The EAG has also concluded that Professor Milne’s analysis provides no material evidence of excess cancer rates in the area examined between 2001 and 2016 for the specific cancer types that were looked at. These were: liver, breast, testis, brain and central nervous system, leukaemia, Hodgkin’s lymphoma, Non-Hodgkin lymphoma, multiple myeloma and other haematopoietic malignancies. There was also no material evidence of excess rates suggested by the additional analyses of all those cancers combined, for all ages combined. Finally, there was no material evidence of excess rates for all those cancers combined in 10-34 year-olds.
Shigellosis – management recommendations updated
12 April 2019
Notifiable disease surveillance has identified an increasing number of patients diagnosed with Shigella infections (shigellosis) that are resistant to multiple antibiotics – and many identify as MSM and/or have recently travelled overseas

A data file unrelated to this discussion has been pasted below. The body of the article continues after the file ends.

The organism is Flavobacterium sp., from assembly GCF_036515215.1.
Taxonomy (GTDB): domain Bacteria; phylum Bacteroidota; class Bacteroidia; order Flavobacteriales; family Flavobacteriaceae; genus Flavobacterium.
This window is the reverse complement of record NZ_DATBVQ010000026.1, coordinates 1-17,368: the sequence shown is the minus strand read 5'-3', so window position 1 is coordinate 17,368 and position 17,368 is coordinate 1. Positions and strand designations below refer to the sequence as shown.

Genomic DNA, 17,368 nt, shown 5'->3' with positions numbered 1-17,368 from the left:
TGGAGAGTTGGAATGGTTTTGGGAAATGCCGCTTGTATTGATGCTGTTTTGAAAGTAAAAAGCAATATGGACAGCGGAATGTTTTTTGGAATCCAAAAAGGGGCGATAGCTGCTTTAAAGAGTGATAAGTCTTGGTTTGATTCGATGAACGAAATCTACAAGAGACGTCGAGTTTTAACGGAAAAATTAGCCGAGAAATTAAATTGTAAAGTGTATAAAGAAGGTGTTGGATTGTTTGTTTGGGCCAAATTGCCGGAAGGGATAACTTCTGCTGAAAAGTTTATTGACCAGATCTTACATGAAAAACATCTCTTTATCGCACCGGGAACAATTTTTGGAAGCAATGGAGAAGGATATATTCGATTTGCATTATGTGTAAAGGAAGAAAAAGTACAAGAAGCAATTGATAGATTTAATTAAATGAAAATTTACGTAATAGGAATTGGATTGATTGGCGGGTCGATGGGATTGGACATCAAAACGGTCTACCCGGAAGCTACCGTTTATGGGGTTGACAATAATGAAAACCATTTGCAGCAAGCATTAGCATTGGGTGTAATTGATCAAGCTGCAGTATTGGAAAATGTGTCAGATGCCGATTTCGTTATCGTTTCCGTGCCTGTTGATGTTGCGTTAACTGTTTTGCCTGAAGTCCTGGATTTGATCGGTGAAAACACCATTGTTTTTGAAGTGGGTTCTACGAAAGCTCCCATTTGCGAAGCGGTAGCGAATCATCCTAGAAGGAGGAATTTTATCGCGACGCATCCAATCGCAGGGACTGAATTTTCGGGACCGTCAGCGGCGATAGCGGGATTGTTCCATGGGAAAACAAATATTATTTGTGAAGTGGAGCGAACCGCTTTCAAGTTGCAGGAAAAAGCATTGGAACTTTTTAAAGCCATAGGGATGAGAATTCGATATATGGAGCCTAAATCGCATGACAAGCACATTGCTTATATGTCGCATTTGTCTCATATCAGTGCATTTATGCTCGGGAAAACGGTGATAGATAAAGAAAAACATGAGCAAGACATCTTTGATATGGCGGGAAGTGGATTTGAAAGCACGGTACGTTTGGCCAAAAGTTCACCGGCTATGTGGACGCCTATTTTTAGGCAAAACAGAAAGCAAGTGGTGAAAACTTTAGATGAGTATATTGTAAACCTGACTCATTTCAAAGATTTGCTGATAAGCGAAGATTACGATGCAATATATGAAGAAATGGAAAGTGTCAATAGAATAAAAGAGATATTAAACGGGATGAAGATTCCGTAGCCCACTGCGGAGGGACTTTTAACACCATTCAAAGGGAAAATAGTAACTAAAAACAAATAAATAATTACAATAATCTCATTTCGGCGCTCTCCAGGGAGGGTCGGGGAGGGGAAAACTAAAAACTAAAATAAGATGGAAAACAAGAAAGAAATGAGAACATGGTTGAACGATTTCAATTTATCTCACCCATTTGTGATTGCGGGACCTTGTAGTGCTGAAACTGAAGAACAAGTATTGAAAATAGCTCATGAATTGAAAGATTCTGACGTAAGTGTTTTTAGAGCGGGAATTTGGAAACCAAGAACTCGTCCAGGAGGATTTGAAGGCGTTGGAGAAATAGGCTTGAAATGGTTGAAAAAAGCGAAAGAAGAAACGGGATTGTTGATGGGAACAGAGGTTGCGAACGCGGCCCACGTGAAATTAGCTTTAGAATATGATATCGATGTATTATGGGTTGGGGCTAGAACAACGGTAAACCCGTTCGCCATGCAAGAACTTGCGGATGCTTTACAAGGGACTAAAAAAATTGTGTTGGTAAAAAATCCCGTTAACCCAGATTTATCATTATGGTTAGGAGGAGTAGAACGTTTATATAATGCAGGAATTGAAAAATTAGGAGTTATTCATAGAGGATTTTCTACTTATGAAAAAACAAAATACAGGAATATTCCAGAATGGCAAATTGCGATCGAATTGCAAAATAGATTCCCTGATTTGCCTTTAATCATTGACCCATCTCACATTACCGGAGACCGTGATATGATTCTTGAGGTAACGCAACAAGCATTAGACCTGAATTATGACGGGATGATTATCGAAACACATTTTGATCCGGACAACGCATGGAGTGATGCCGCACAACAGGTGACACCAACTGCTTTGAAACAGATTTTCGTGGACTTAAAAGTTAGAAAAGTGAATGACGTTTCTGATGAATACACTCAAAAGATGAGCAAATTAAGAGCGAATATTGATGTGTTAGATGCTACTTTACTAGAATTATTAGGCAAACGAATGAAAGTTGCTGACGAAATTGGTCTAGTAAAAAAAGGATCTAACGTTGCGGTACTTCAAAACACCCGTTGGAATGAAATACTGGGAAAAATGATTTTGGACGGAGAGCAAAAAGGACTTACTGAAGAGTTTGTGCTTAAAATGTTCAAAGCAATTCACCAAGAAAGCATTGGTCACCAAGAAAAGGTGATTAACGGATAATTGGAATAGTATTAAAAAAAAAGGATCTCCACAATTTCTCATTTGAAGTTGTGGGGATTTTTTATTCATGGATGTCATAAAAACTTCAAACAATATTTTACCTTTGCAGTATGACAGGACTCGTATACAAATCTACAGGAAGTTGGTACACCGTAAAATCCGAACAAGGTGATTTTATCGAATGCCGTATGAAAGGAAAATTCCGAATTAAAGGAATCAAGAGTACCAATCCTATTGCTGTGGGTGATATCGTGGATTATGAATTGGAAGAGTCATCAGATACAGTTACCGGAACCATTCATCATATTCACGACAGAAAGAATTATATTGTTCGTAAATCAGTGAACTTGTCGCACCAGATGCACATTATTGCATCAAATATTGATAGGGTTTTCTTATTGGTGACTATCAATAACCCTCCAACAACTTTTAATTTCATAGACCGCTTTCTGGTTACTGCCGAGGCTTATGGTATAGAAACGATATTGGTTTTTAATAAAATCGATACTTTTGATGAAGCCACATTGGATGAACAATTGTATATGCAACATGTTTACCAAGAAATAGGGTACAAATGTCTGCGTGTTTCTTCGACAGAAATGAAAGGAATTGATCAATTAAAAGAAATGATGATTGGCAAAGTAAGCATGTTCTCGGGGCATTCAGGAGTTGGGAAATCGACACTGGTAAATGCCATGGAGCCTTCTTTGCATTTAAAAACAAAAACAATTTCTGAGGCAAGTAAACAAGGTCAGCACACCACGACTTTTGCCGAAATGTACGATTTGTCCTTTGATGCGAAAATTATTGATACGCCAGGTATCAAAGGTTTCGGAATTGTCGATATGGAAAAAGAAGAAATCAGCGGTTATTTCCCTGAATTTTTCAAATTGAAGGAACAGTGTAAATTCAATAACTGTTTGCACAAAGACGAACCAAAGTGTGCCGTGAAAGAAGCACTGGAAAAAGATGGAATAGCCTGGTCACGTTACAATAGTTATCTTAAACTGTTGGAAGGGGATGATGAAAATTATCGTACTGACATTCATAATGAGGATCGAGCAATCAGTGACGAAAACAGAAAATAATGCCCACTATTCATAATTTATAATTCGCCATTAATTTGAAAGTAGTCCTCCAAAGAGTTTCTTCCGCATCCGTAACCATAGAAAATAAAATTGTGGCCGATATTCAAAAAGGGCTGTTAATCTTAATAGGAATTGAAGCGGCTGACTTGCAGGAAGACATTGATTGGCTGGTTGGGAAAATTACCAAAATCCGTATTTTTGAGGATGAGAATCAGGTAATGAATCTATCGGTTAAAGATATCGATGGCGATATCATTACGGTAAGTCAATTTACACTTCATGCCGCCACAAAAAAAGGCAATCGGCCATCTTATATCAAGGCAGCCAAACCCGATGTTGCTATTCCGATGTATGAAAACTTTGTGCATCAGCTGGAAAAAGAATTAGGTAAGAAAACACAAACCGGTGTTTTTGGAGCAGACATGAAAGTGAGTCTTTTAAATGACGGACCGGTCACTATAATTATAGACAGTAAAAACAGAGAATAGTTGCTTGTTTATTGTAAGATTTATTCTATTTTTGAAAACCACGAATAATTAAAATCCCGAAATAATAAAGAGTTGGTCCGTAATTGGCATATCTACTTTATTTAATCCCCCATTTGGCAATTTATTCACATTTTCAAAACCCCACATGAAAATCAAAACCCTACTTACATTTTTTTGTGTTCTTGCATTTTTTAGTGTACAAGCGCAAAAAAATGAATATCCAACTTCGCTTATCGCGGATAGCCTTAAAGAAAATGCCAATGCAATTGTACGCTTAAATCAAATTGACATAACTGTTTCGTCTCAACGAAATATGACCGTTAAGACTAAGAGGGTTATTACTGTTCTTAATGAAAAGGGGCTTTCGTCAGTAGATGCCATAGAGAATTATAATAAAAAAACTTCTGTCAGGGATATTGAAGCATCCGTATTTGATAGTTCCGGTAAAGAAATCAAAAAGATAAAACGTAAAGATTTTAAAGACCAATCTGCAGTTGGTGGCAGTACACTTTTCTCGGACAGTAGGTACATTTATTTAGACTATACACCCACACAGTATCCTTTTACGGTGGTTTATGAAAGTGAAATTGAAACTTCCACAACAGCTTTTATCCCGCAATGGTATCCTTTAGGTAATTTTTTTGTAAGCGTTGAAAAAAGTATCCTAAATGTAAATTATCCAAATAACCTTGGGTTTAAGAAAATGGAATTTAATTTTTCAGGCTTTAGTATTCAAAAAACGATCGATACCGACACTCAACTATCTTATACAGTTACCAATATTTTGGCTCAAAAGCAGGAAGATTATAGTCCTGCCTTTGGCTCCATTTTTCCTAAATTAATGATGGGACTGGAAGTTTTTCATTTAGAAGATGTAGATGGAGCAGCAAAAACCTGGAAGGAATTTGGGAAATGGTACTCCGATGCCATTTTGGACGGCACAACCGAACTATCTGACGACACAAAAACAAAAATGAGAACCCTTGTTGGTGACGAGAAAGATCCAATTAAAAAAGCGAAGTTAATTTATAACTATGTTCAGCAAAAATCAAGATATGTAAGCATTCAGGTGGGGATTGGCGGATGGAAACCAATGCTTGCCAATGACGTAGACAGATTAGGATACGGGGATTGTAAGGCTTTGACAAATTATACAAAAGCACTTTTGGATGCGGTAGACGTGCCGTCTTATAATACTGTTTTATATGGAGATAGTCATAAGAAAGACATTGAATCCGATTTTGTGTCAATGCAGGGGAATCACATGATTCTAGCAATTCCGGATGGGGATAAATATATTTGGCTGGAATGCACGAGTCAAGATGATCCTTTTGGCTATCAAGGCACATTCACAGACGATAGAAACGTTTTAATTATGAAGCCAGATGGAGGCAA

A rise in the number of shigellosis cases who are found to be resistant to multiple antibiotics has prompted the department to modify its treatment recommendations to minimise the use of antibiotics, in line with published therapeutic guidelines. Previously, the department recommended antibiotic treatment for all confirmed cases of shigellosis.
All suspected cases of shigellosis should have stool samples sent for culture and antibiotic sensitivity testing so that treatment can be better targeted to the patient’s specific infection.
Safety advice for people using e-cigarettes
8 March 2019
Reports of poisoning due to liquid from e-cigarettes are becoming more common with more than 200 cases reported in Australia since 2009.